Suddendorf’s proposal would be all the more attractive if he were to bring forward the date of the emergence of metamind from Homo erectus, as he proposes, to Homo sapiens, as Baron-Cohen proposes (chapter 13, The evolution of theory of mind). In his contribution to this volume, Baron-Cohen makes a valuable point, but he misses a golden opportunity. Baron-Cohen’s essay is concerned with the precise date at which metarepresetational abilities arose in the hominid lineage and the position that he is arguing against is Mithen’s (1996) claim that this ability is shared with other great apes, and hence evolved at least six millions years ago. Although Baron-Cohen successfully casts doubt on the presence of metarepresentational abilities in nonhuman primates and makes a good argument for its later emergence in Homo sapiens, he fails to bring out the potential significance of this later date and the evidence that he employs (the absence of creative thought in autism). For if Suddendorf is correct and metarepresentational abilities underlie cultural innovation – a proposal that Baron-Cohen would also seem to accept – then metamind and not language may provide the key to understanding the cultural explosion that coincides with the emergence of Homo sapiens. Mithen (1996), believing that metarepresentational abilities predated this cultural explosion by several million years, argued that language was responsible for the cultural explosion. However, the mechanism by which this is supposed to have worked is rather poorly argued and, hence, unconvincing. This problem doesn’t arise with metarepresentational abilities, for not only have Suddendorf and others made some progress in elucidating the mechanism by which metarepresentational abilities give rises to creativity, but there is actually good empirical evidence in the case of autism that suggests that metarepresentational abilities are the source of creativity (Baron-Cohen, chapter 13).
Indeed, one of Mithen’s (1996) key observations against the modular view of evolutionary psychology, namely rampant metaphorical thought in which domain-specific boundaries of thought are routinely breached, would also be readily explained. Not only have Turner and Fauconnier (1995; Fauconnier, 1997) developed an explicit model of how this conceptual blending is achieved via metarepresentation; there also exists evidence from autism suggesting that metarepresentational abilities are required for the appreciation of metaphor (Happe, 1993, 1995). Hence, metarepresentational abilities do, as Suddendorf argues, have the potential to explain many puzzling features about humans.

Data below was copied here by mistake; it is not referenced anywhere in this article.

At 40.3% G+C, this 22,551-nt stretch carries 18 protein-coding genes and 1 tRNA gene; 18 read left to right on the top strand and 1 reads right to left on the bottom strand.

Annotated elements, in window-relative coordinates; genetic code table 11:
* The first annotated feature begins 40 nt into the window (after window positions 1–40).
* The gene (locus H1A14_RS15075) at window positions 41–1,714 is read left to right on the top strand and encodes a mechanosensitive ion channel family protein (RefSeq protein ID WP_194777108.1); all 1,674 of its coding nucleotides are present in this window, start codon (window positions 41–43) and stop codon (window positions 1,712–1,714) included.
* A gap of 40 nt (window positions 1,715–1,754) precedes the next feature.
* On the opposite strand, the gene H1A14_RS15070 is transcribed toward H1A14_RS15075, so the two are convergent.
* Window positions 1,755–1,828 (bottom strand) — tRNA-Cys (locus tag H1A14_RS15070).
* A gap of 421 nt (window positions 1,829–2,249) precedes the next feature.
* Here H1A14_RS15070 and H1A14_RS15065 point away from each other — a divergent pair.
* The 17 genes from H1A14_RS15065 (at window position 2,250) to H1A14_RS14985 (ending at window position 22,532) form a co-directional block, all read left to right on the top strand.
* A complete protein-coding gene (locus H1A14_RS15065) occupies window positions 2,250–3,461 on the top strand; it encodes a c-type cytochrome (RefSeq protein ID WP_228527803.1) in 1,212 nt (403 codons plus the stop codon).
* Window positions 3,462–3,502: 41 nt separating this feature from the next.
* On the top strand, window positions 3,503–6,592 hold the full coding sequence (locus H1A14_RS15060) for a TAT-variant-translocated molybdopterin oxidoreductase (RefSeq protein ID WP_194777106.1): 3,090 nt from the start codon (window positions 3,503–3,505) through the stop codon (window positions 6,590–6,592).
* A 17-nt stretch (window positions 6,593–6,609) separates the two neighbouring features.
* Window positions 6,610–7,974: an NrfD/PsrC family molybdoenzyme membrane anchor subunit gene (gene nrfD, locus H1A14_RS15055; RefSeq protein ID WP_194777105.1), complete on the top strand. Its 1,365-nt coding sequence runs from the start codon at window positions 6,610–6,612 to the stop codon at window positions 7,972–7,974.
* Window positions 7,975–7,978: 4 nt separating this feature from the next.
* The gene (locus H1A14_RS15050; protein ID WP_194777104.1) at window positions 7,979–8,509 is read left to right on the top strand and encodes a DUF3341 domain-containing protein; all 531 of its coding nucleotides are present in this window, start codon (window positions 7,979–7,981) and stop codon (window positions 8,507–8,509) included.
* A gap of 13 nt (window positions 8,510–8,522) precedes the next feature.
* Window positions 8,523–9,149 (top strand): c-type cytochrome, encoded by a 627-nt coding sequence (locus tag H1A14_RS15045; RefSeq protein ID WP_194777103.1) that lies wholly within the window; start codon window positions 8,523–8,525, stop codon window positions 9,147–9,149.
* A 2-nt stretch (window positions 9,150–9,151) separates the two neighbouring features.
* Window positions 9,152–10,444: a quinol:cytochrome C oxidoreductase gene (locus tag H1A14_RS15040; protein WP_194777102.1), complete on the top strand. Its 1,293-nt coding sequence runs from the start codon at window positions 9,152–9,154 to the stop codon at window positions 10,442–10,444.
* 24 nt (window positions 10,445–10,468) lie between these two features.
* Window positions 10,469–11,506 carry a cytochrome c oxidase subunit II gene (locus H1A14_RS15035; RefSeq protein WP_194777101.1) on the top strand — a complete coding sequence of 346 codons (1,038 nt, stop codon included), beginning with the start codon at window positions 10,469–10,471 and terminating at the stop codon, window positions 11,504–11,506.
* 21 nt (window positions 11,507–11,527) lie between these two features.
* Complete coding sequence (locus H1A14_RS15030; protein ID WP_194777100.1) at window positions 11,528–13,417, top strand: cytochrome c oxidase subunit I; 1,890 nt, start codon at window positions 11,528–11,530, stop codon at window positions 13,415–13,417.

In comparing the various essays in this volume covering the related topics of planning, metarepresentation, and theory of mind, the pattern that emerges is that the contributers are more concerned with the specifics of the evolutionary histories and the resulting psychological mechanisms than they are with the question of whether humans are special. Most chapters are more narrowly focused on specific abilities or attributes: personality; language, speech and gesture; metarepresentation and theory of mind; handedness and cerebral lateralization; teological thought; culture; and assortative mating. It is with the concrete details of these abilities where the disputes are centered (e.g. Suddendorf’s claim that metarepresentational abilities arose in Homo erectus / ergaster versus Baron-Cohen’s claim that it arose later in Homo sapiens). Indeed, the problem of elucidating the precise nature of these abilities must precede the question of human distinctiveness. As Whiten notes "elements of mind-reading might be older than six million years" (i.e. shared with other apes, p. 189, emphasis original). Hence, in order to answer the question of whether mind reading is unique to humans, we need to first be able to specify what exactly we mean by mind reading. As the essays included here would seem to indicate, there is still considerable disagreement on these issues.